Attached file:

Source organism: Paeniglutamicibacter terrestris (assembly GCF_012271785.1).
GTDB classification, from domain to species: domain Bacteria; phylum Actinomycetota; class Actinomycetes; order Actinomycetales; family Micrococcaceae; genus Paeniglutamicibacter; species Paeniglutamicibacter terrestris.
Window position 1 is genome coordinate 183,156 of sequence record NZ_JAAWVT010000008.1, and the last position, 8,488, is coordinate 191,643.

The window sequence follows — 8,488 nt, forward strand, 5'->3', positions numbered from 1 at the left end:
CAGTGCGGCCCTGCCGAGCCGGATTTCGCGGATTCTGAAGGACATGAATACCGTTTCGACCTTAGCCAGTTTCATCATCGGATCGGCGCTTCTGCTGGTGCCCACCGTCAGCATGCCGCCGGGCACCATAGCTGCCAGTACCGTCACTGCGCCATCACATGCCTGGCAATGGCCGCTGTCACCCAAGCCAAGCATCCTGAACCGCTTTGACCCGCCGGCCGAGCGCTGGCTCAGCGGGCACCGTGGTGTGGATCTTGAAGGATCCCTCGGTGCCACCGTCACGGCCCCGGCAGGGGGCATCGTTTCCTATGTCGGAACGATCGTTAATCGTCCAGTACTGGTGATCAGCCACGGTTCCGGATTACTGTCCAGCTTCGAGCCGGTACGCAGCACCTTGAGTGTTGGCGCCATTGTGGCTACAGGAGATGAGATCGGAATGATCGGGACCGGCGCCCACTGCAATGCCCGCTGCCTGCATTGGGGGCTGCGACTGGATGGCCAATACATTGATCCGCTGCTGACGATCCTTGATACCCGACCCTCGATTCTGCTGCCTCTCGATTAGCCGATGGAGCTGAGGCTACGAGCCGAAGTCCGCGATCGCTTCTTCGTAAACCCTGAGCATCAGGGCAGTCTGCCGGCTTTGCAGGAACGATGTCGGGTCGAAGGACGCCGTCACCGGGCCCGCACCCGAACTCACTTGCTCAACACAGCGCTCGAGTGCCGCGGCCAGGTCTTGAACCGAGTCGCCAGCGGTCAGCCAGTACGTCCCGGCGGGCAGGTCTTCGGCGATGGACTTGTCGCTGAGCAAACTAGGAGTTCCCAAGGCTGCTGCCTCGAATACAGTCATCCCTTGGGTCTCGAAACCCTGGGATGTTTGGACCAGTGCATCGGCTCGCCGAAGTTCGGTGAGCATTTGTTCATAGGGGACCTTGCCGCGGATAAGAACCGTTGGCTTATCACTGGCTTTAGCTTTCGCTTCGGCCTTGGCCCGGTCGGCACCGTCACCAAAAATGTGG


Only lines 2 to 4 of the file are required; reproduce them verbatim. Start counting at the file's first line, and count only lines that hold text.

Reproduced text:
GTDB classification, from domain to species: domain Bacteria; phylum Actinomycetota; class Actinomycetes; order Actinomycetales; family Micrococcaceae; genus Paeniglutamicibacter; species Paeniglutamicibacter terrestris.
Window position 1 is genome coordinate 183,156 of sequence record NZ_JAAWVT010000008.1, and the last position, 8,488, is coordinate 191,643.

The window sequence follows — 8,488 nt, forward strand, 5'->3', positions numbered from 1 at the left end: